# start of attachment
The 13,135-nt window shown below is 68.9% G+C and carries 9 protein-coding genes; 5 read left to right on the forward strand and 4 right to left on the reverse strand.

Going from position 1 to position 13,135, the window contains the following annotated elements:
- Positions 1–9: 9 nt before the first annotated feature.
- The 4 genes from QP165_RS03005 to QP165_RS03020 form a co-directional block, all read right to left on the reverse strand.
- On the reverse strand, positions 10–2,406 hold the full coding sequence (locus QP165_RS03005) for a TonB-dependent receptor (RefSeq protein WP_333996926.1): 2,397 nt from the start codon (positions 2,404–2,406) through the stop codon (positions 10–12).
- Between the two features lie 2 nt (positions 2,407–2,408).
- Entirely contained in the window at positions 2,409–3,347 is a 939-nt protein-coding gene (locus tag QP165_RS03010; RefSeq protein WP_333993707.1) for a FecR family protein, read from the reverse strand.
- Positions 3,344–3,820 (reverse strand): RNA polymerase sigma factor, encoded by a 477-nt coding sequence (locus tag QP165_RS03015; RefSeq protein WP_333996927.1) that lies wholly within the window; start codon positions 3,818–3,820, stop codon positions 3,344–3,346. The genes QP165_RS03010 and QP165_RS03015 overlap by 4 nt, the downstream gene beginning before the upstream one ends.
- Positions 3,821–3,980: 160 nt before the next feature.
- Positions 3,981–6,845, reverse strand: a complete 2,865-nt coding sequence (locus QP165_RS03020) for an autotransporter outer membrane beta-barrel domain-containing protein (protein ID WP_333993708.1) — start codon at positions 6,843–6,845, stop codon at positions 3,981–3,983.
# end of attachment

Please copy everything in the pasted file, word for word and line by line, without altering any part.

The 13,135-nt window shown below is 68.9% G+C and carries 9 protein-coding genes; 5 read left to right on the forward strand and 4 right to left on the reverse strand.

Going from position 1 to position 13,135, the window contains the following annotated elements:
- Positions 1–9: 9 nt before the first annotated feature.
- The 4 genes from QP165_RS03005 to QP165_RS03020 form a co-directional block, all read right to left on the reverse strand.
- On the reverse strand, positions 10–2,406 hold the full coding sequence (locus QP165_RS03005) for a TonB-dependent receptor (RefSeq protein WP_333996926.1): 2,397 nt from the start codon (positions 2,404–2,406) through the stop codon (positions 10–12).
- Between the two features lie 2 nt (positions 2,407–2,408).
- Entirely contained in the window at positions 2,409–3,347 is a 939-nt protein-coding gene (locus tag QP165_RS03010; RefSeq protein WP_333993707.1) for a FecR family protein, read from the reverse strand.
- Positions 3,344–3,820 (reverse strand): RNA polymerase sigma factor, encoded by a 477-nt coding sequence (locus tag QP165_RS03015; RefSeq protein WP_333996927.1) that lies wholly within the window; start codon positions 3,818–3,820, stop codon positions 3,344–3,346. The genes QP165_RS03010 and QP165_RS03015 overlap by 4 nt, the downstream gene beginning before the upstream one ends.
- Positions 3,821–3,980: 160 nt before the next feature.
- Positions 3,981–6,845, reverse strand: a complete 2,865-nt coding sequence (locus QP165_RS03020) for an autotransporter outer membrane beta-barrel domain-containing protein (protein ID WP_333993708.1) — start codon at positions 6,843–6,845, stop codon at positions 3,981–3,983.